I’ve got a data analysis project.
In an excel (.xlsx) file, I have 2 sets of data, each set in a separate tab of the file:
Data set 1. “DB Units” contains 41,786 unique people names, that’s the client base of a Business chain, and there is a field (column) that identifies to which unit of the chain each client belongs.
Data set 2. “DB Vendor” contains 2,022 people names, they are visitors from a vendor who may have visited one or more units of the chain.
This Project consists in identifying which of the vendor visitors are already within the client base of the chain, and to which unit those found belong.
Be aware of the following:
- Both data sets come from different sources and the name of the same person may not be written identically. That is the challenge of this project; we have already identified the exact matches, but odds are that there are more matching visitors that have not yet been identified since one or more characters may differ between sets.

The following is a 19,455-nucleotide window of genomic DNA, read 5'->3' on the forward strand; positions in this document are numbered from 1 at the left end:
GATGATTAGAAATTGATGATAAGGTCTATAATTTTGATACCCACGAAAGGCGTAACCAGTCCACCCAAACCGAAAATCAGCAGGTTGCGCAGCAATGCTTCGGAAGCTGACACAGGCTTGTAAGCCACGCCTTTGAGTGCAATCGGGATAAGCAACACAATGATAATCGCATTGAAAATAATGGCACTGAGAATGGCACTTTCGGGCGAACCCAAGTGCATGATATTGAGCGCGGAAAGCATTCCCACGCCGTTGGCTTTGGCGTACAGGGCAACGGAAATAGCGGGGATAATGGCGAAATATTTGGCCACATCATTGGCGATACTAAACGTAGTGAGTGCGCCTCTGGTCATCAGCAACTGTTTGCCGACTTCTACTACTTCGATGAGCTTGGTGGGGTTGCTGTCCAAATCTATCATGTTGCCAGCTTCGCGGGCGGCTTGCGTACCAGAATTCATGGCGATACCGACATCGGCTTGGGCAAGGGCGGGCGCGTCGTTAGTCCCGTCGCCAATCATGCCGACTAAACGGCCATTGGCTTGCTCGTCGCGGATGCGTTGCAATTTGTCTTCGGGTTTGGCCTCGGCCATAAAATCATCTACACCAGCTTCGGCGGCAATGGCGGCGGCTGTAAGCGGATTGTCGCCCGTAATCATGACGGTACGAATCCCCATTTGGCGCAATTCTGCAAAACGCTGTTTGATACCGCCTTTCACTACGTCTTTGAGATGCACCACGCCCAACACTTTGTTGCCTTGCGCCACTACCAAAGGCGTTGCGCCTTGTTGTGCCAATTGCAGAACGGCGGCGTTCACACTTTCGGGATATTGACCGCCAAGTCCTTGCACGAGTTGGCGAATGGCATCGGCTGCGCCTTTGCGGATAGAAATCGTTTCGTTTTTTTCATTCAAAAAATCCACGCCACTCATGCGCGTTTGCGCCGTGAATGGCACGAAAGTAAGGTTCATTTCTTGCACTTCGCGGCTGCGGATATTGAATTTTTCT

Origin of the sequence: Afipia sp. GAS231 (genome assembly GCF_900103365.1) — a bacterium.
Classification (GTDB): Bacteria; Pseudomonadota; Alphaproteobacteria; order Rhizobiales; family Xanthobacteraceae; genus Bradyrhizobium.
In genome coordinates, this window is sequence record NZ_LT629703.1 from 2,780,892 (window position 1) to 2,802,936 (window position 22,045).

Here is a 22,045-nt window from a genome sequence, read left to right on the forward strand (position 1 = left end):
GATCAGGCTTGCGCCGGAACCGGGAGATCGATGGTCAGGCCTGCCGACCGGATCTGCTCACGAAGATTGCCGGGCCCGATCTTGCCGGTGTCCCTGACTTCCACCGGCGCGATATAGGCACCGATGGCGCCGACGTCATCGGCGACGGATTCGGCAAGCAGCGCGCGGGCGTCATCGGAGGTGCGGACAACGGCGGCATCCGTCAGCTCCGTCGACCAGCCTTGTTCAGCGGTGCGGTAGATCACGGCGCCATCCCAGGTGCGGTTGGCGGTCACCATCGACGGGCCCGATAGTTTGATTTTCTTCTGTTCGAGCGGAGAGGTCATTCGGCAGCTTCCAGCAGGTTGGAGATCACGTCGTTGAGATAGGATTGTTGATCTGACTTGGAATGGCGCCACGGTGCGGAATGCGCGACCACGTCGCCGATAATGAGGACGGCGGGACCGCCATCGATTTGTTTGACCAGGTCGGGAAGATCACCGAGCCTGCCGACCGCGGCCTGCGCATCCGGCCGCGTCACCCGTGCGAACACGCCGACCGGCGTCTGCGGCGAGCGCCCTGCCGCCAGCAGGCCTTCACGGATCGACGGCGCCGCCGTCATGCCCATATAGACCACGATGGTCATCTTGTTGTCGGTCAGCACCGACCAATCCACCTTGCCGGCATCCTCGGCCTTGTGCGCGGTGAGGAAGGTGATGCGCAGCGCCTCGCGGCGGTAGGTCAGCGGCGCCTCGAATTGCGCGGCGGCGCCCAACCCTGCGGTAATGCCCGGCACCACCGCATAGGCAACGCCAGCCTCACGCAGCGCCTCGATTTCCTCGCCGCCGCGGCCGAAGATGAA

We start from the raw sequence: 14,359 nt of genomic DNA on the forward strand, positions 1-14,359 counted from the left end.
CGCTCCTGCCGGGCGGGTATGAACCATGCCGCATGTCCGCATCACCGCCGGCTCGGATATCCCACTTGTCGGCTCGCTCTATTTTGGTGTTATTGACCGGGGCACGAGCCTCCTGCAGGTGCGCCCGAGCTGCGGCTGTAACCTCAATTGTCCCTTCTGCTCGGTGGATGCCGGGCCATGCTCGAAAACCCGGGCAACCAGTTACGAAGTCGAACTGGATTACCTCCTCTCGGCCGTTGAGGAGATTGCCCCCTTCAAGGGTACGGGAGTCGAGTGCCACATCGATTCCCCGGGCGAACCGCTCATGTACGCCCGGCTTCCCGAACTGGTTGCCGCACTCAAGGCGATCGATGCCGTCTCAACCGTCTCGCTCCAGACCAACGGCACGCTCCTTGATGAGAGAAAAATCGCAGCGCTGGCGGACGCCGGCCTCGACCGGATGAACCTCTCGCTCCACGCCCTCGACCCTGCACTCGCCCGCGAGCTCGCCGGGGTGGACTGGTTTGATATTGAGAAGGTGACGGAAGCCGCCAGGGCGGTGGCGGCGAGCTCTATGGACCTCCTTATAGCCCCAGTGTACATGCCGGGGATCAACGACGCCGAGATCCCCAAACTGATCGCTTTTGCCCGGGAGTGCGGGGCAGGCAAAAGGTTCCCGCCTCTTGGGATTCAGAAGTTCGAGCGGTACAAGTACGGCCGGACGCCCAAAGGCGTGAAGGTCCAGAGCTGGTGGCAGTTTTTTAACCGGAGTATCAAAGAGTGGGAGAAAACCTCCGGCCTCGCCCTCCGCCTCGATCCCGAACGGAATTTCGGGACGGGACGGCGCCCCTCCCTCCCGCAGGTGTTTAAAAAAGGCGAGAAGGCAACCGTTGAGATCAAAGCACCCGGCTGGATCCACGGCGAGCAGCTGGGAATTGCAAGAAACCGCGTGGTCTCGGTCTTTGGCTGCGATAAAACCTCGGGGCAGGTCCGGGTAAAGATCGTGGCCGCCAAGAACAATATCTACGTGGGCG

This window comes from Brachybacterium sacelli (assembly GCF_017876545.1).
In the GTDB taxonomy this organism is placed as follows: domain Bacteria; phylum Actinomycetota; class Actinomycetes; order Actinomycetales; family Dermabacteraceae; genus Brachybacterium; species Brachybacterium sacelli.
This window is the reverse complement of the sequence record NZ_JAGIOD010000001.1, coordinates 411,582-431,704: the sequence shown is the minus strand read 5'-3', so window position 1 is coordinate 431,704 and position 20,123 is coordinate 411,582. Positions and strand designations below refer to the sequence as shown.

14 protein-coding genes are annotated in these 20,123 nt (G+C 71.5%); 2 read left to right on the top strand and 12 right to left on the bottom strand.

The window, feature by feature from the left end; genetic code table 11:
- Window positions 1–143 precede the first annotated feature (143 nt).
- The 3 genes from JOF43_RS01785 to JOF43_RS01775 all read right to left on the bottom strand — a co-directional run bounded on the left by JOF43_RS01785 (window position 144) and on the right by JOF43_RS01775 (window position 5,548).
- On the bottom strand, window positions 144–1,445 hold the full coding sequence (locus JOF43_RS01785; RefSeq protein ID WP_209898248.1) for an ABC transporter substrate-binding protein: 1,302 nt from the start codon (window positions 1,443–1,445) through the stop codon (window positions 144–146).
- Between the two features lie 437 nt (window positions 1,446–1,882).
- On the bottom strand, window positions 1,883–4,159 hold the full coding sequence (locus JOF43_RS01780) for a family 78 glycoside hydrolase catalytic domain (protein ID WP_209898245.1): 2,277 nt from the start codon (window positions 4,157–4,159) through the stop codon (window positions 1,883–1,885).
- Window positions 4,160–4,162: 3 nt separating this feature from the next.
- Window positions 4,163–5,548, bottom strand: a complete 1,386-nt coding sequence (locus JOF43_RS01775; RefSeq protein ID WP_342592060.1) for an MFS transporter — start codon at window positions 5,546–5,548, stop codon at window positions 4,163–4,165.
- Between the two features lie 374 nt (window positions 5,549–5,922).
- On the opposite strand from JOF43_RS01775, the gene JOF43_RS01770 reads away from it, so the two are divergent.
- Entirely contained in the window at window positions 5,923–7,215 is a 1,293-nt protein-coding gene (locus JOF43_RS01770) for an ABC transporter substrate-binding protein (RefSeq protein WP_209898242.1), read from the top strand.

- The names are in Spanish and some contain the Spanish character “ñ”. We have taken out accents (á, é, í, ó, ú) from both sets.
- We have taken out special characters and double or triple spaces, leaving a single space between words on both sets.
- Complete names are usually formed by first names (first, middle and probably a third name) and 2 last names. Examples:
- Maria Antonieta Jimenez Martinez (Maria and Antonieta are first and middle names, Jimenez Martinez are both last names)
- Juan Roberto Lucas Vazquez Ramos (Juan Roberto Lucas are all names, while Vazquez Ramos are both last names)
We need someone who can go further than a vlookup search and can identify variations of the same name. We need you to identify and tag different types of matches:
- Type 1: Exact matches
- Type 2: High certainty matches: in which one or two letters may be missing from a typo but the rest of the name is the same
- Type 3: Medium certainty matches:
- One of two names may be omitted or abbreviated
E.g. Maria Rosa Jimenez Juarez vs. Ma. Rosa Jimenez Juarez, or Juan E. Lopez Vazquez vs. Juan Enrique Lopez Vazquez, or Juan Lopez Vazquez
- One last name may be missing. E.g. Juan Jose Rodriguez vs. Juan Jose Rodriguez Villanueva
- Any combination of the above that could lead to a match but there is not 100% certainty.
The end product is the list on the “DB Vendor” tab, having filled two fields for each match:
1. Match type
2. The corresponding “Consecutive unit” value for the Name Vendor that matched. (See excel file).